• Be aware of potential triggers in soaps, face paints, art and craft materials or bird/animal feed.
• Ensure there is a system in place so that any temporary staff are made aware of your child’s allergies
• Teach your child not to share food or drinks from others and not to accept sweets unless checked by an adult for allergens.
• Assuming they are old enough, explain to your child that if they are not feeling well to tell an adult immediately and not to go to the bathroom or any other area on their own. This is particularly important if they have been diagnosed with an anaphylactic allergy as they can be life threatening in a short period of time.
• Ensure other parents are aware there is a child with allergies in the crèche/pre-school and remind via a newsletter or note at times like Easter, Halloween or Christmas where extra treats may be brought into the crèche. Provide the crèche or pre-school with safe treats or a list of safe treats for special occasions
• If your child is invited to a birthday party, talk to other parents about your child’s allergies in advance of the party. Consider they may be nervous about having your child or conversely that they may not understand the seriousness of the allergy. Provide a list of safe food that your child will eat or provide the food itself, something similar to what will be given to the other children so your child won’t feel different or excluded. If the party is in a play centre, ring ahead and talk to the manager about your child’s allergies and ensure they can cater for them.
• If your child has been diagnosed with a serious allergy you could volunteer for excursions and trips to help keep your child safe.
• Consider an allergy education day in the crèche or pre-school to help other parents and kids understand & support your child. A lot of people genuinely are not aware of how serious allergies can be, so be an advocate for your child and raise allergy awareness.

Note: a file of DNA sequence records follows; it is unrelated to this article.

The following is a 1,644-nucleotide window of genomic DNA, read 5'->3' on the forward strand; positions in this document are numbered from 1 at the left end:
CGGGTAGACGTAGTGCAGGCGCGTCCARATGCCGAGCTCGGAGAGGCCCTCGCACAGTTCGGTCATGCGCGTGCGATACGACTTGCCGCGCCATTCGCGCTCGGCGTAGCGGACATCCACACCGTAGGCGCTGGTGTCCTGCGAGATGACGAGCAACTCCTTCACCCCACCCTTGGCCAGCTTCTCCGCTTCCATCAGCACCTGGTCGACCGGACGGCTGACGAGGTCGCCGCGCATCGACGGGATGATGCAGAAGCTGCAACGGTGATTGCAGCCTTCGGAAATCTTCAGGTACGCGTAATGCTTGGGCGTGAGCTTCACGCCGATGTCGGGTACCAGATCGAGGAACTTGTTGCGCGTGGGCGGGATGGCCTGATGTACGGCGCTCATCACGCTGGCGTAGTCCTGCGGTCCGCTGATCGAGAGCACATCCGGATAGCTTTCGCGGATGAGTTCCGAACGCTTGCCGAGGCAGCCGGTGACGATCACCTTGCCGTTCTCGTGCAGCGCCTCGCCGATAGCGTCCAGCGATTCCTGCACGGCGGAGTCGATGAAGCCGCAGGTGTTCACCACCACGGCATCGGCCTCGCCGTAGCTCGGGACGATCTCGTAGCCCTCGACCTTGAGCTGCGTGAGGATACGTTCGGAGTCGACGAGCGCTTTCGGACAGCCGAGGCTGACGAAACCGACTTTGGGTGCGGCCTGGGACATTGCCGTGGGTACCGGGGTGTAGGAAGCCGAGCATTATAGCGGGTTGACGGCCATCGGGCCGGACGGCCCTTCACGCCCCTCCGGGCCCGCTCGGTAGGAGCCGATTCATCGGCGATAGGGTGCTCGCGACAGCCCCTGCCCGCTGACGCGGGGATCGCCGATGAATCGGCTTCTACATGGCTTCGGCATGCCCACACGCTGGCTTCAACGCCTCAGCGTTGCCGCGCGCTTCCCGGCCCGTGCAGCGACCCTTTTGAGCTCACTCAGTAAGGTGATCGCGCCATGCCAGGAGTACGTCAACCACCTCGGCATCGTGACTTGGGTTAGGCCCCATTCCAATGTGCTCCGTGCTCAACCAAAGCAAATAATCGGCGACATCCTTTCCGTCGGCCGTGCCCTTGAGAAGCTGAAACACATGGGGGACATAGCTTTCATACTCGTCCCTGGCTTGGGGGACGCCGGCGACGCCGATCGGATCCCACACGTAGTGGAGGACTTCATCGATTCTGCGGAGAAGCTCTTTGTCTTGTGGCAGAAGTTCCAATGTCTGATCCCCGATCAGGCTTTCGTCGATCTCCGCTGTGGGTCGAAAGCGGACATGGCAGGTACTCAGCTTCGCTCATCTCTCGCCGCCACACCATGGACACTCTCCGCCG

Finally, with advance communication and preparation it is possible for an allergic child to participate fully in crèche and pre-school life. Work in partnership with the creche but if they seem reluctant to work with you, an education and training course may help. We have been very lucky and found a great crèche and school who went that extra mile in keeping our daughter safe. She is now a healthy and active thirteen year old, who enjoys life and is able to speak up for herself when it comes to meals and treats and read ingredient labels. It does take extra planning and preparation but we are determined that she live a normal life as possible and does not let her allergies get in the way.
Useful Products to help your child safe
It’s really important that whoever is minding your child has access to an adrenaline auto-injector (2 is recommended) at all times. Our range of adrenaline pen cases and medication bags can help make sure an adrenaline pen is always with our child. An allergy alert bracelet is a good idea too. Check out our range of kids allergy stories which are a great way to explain to other children in the group about Food allergies and Anaphylaxis. Click here for more information on Anaphylaxis
Disclaimer: The information provided is for informational purposes only and is not intended to be a substitute for professional medical advice, diagnosis or treatment. Allergy Lifestyle Limited (t/a) Allergy Lifestyle) uses reasonable endeavours to check the accuracy of information provided however no warranty is given that they are error-free. Always seek the advice of an allergy specialist and follow your anaphylaxis emergency care